Other objects and features of this invention will be in part apparent and in part pointed out hereinafter
FIG. 1 is a top view of a sole of the present invention for the right foot;
FIG. 2 is an underside view of the sole of FIG. 1 showing its composite construction;
FIG. 3 is a right side (lateral) elevation of a shoe having a sole which incorporates the present invention;
FIG. 4 is a cross-section taken in the plane of line 4--4 of FIG. 3;
FIG. 5 is a cross-section taken in the plane of line 5--5 of FIG. 3; and
FIG. 6 is a view similar to FIG. 2 showing an alternative embodiment of the present invention.
Corresponding parts are designated by corresponding reference characters throughout the several views of the drawings.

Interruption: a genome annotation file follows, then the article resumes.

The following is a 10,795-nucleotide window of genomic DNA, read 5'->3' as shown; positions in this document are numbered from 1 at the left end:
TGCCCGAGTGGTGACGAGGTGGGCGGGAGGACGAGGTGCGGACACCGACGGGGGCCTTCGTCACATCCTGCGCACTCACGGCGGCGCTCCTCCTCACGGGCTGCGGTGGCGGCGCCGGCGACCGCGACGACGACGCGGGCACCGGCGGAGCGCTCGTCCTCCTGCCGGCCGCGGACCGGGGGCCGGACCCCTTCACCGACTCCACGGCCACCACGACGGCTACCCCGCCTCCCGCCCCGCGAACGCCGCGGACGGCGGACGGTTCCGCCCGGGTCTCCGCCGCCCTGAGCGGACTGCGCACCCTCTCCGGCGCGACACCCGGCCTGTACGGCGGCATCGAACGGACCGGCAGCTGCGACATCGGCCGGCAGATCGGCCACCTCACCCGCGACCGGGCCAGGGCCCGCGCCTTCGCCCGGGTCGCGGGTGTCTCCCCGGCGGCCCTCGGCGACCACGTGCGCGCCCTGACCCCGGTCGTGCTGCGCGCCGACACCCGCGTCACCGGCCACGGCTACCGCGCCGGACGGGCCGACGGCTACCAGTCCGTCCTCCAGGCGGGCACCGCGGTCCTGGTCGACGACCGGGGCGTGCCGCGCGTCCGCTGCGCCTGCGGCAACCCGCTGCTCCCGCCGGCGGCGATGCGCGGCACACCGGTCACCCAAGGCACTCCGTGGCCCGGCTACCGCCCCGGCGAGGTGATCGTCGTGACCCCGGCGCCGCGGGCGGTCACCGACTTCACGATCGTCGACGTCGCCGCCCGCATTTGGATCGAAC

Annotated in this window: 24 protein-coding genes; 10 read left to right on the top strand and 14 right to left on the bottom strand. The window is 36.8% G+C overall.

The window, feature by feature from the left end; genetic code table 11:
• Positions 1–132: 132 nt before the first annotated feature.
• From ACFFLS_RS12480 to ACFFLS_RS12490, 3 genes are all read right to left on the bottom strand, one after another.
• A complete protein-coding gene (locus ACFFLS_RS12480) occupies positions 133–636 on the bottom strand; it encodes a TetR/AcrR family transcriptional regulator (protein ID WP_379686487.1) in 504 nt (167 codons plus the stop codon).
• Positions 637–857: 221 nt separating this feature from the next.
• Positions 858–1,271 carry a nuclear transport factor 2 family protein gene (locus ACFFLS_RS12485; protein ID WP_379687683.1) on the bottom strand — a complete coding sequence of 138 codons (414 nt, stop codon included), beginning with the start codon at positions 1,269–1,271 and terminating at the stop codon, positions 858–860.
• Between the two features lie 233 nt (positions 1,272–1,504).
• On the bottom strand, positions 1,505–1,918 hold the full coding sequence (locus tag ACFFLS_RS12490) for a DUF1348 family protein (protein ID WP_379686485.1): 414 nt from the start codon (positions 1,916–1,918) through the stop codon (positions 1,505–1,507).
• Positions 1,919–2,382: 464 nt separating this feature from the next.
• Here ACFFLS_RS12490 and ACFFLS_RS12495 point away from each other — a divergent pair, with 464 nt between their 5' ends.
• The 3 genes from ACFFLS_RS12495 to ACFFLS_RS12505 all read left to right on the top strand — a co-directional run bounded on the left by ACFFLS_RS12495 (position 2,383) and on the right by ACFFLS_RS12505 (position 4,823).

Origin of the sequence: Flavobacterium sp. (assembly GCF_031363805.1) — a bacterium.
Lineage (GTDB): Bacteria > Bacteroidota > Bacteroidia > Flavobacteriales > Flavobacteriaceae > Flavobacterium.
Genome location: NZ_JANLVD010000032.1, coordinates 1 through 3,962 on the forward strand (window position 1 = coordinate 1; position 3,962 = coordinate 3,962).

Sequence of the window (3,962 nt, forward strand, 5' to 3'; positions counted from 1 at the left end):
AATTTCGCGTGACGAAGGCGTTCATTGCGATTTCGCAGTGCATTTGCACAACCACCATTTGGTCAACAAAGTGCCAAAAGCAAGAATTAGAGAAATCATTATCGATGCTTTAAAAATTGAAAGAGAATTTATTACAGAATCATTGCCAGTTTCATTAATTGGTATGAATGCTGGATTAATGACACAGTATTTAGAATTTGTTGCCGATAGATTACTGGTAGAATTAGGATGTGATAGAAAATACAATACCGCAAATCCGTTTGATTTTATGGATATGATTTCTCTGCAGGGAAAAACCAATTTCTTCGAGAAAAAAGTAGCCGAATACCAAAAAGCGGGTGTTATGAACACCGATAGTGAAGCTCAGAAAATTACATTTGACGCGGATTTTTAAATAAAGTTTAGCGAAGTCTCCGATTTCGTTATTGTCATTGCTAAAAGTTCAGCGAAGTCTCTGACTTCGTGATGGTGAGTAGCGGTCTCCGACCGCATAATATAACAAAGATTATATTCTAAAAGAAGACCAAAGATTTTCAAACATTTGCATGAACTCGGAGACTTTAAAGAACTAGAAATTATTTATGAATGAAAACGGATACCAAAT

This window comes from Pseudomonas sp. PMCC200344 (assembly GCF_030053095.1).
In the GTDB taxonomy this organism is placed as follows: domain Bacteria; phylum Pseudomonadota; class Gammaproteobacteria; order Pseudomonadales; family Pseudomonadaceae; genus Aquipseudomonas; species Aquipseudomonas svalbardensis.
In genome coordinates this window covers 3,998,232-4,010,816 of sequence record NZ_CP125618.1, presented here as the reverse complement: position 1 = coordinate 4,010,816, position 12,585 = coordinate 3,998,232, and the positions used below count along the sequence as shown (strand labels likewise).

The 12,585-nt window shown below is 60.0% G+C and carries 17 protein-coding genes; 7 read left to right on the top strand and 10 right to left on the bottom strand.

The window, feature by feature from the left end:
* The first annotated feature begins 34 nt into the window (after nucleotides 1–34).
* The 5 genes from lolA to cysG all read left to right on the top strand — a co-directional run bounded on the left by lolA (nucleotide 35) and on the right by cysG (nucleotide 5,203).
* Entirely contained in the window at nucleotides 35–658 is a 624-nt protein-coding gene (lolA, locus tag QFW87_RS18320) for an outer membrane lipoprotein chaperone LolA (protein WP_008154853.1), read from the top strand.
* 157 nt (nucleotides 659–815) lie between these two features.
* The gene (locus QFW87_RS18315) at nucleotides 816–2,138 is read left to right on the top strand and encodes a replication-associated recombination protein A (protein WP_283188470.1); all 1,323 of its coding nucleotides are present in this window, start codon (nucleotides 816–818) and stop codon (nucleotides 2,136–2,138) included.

Referring to FIGS. 1 and 2 of the drawings, footwear of the present invention comprising a sole is designated in its entirety by the reference numeral 10. The sole 10 is shown as having four sections, a heel section 12, an arch section 14, a forefoot section 16, and a toe section 18, corresponding to parts of a wearer's foot. In use, the heel section 12 underlies the heel of the wearer's foot and includes medial and lateral regions designated 20, 22, respectively, corresponding to the inner and outer sides of the foot, respectively. Likewise, the arch section 14, which is forward of the heel section 12, underlies the arch of the wearer's foot and also includes medial and lateral regions 24, 26, respectively. The forefoot section 16 is forward of the arch section 14 and underlies the ball of the foot, the latter of which includes the first, second, third, fourth and fifth metatarsal heads indicated in phantom at M1-M5 in FIG. 2. The ball of the foot also includes first, second, third, fourth and fifth metatarsal necks (N1-N5) associated with the metatarsal heads, first, second, third, fourth and fifth proximal phalanges (PP1-PP5) forward of the respective metatarsal heads, and associated metatarsal phalangeal joints (J1-J5) between the metatarsal heads and proximal phalanges. The forefoot section 16 is divided into first and second regions designated 28 and 30, respectively. The first region 28 is adapted to underlie all five metatarsal heads M1-M5, the fourth and fifth metatarsal necks N4 and N5, the proximal phalanges PP1-PP5, and the metatarsal phalangeal joints J1-J5. The second region 30 underlies and supports the second and third metatarsal necks N2, N3. Regions 28 and 30 are defined by a boundary line generally designated 34 having a forward medial (inner) segment 34a and a lateral (outer) segment 34b. As illustrated in FIG. 2, the medial (inner) segment 34a of boundary line 34 is offset rearwardly with respect to lateral segment 34b of the line to accommodate the first metatarsal head. Segment 34a passes directly beneath the neck of the first metatarsal head, and segment 34b passes directly beneath the necks of the second and third metatarsal necks. The toe section 18 of the sole is spaced forward of the forefoot section 16 and underlies at least the middle phalanges MP2-MP5 and distal phalanges DP1-DP5 of the toes of the wearer's foot.